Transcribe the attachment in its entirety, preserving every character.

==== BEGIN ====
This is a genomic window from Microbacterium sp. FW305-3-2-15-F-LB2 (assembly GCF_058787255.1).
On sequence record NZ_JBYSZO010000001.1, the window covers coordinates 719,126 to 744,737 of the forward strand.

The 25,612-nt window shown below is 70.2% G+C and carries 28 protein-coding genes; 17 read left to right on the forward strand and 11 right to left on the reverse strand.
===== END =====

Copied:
This is a genomic window from Microbacterium sp. FW305-3-2-15-F-LB2 (assembly GCF_058787255.1).
On sequence record NZ_JBYSZO010000001.1, the window covers coordinates 719,126 to 744,737 of the forward strand.

The 25,612-nt window shown below is 70.2% G+C and carries 28 protein-coding genes; 17 read left to right on the forward strand and 11 right to left on the reverse strand.